When Powers spotted the discrepancy in the data, which was originally presented in a publicly available spreadsheet, he worked with the Colorado Division of Housing to develop the Baseline Assistance Tool. Municipalities are required to use this data, but the Baseline Assistance Tool allows the user to adjust for inflation, housing size, and other variables. This means the number can get closer to what feels reasonable for municipalities to commit to.
But even after committing to Proposition 123, municipalities are then only eligible for the money from the Affordable Housing Fund. Nonprofits, developers, or governments can apply for the grant but are not guaranteed funding. Powers is worried that even if the towns or counties in Southwest Colorado did commit to Proposition 123, they would not receive the funding.
“Proposition 123 failed in Montezuma County,” said Powers in a Daily Yonder interview. “It did pass as a state but it failed here. My concern is that we’re going to see what we always see. The taxpayers of our rural areas aren’t going to get their money back in their tax refund and none of that money is gonna come back here to provide housing and the people here are just going to get screwed like they always do.” Powers referred to how Proposition 123 passed by 52.6% for the state of Colorado, but lost by 54% in Montezuma County, reflecting the community’s conservative-leaning politics and lack of belief in the solution behind Proposition 123.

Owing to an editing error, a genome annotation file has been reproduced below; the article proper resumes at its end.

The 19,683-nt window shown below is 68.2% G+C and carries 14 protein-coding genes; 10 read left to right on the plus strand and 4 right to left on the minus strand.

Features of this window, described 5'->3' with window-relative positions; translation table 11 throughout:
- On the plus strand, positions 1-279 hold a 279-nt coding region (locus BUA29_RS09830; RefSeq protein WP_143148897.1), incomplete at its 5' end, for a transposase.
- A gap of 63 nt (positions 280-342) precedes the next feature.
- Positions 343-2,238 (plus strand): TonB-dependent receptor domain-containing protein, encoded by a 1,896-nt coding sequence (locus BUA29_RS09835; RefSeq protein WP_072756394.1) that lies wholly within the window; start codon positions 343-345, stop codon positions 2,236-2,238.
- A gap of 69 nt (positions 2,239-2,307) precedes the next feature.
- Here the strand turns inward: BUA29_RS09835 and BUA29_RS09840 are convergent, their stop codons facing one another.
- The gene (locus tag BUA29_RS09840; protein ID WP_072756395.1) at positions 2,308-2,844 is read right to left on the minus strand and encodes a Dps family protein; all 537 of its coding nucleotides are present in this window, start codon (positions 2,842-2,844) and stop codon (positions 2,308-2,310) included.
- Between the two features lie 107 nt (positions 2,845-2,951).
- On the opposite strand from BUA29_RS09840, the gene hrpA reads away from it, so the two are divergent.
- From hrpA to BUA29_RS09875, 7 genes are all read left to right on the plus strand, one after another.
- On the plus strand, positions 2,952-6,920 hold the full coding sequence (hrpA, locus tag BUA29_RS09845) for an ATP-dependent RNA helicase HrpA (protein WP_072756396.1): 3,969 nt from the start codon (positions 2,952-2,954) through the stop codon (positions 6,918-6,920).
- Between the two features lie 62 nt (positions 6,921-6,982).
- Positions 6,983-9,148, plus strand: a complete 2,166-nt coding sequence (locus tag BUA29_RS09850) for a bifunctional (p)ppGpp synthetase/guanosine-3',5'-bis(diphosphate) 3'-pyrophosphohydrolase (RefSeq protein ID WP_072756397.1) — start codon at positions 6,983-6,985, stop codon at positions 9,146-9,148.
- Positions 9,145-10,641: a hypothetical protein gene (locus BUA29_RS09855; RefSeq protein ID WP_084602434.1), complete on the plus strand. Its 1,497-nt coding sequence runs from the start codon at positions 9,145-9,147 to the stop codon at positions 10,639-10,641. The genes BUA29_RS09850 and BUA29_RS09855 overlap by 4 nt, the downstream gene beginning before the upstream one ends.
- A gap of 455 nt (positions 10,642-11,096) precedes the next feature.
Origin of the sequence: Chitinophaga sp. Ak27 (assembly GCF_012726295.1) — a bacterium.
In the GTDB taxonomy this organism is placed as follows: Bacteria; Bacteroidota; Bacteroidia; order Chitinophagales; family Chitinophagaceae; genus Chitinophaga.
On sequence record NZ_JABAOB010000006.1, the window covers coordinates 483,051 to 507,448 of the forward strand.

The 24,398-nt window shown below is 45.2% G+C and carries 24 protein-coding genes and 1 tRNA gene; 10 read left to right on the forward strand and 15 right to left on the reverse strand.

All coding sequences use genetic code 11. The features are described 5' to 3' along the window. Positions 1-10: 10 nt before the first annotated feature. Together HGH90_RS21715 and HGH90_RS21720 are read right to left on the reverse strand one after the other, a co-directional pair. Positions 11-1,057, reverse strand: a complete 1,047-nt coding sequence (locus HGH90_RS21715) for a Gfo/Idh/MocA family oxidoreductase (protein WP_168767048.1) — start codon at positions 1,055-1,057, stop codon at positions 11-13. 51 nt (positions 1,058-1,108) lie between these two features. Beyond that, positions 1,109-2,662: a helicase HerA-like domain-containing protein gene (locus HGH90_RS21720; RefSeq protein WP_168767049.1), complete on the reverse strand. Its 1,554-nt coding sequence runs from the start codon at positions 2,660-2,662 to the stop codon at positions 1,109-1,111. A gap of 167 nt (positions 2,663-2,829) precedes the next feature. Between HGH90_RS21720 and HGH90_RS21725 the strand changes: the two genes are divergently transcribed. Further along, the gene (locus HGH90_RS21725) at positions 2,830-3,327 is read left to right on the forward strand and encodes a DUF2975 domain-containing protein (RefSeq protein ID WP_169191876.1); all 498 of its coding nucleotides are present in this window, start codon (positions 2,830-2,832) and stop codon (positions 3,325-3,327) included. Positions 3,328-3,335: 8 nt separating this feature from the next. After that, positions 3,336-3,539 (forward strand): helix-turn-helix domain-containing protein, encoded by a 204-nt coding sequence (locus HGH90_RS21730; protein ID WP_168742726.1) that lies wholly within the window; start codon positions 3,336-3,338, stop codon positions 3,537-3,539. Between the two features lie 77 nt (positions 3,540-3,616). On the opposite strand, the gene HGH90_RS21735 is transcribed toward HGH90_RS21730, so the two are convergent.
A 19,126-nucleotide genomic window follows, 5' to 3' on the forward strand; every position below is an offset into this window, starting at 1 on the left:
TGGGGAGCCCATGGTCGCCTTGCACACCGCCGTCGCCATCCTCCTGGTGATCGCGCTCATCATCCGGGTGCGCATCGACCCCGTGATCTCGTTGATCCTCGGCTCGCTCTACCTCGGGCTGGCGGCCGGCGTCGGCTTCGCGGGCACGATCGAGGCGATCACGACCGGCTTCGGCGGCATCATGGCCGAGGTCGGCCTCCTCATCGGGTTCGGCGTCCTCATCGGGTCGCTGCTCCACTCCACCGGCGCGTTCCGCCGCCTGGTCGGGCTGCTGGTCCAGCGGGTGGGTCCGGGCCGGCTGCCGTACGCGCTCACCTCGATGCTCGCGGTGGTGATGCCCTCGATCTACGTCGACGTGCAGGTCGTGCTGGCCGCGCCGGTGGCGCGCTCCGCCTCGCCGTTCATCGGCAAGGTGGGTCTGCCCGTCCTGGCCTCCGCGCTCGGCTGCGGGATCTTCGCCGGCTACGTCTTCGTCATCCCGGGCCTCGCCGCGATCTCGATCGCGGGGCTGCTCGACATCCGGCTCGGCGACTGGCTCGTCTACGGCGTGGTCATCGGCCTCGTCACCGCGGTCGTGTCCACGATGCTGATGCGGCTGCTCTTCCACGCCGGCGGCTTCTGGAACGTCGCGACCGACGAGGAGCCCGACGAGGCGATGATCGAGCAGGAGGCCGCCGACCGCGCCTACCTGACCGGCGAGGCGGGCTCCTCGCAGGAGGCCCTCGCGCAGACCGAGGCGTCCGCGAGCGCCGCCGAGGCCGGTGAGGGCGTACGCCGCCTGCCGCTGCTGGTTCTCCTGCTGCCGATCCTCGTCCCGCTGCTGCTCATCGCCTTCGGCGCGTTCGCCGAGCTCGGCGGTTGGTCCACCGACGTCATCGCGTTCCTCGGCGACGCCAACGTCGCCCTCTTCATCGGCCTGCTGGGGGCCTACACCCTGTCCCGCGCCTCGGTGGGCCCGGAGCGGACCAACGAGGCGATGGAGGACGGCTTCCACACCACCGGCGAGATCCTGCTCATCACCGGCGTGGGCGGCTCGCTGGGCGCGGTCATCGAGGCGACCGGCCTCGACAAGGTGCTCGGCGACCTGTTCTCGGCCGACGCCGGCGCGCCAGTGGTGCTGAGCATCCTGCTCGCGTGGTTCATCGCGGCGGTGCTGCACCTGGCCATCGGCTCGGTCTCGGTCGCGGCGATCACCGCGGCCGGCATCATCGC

Powers thinks that cities and counties on the Front Range — where the population centers of Denver, Colorado Springs, and Boulder are located — will get the majority of the money because they have grant writers who can pursue it, compared to the more rural areas on the Western Slope where there are fewer staff able to pursue funding. Municipalities have until November 1, 2023, to submit their commitment to qualify for funding.
A Universal Problem
In the days following the Daily Yonder interview, Connor secured housing – a $750 trailer in Cortez. But he said about the unit that “The entire park should have [been] condemned 20 years ago. These places are almost 50 year old dumps. I also think what I’m in right now was condemned at some point.”
Daniel Stern, communications and outreach manager for the Washington, D.C.-based Housing Assistance Council, said that other rural areas around the country are facing similar challenges around housing availability and affordability. The common issues he sees are lack of supply, aging supply, and a challenge with scaling construction in rural areas.
“In a rural area, if you need 40 homes or a multi-family house, it’s harder to make that profitable for construction,” Stern said. “That’s why you see so much luxury construction because that’s what pencils out the most unless you use some of the federal programs that are built for building out affordable housing. But those programs… really, really work once you get to a certain scale and that scale is hard to achieve in rural areas.”
This story was produced through the Daily YonderRural Reporting Fellowship, with support from the LOR Foundation. LOR works with people in rural places to improve quality of life. This story was shared via Rocky Mountain Community Radio, a network of public media stations in Colorado, Wyoming, Utah and New Mexico including Aspen Public Radio.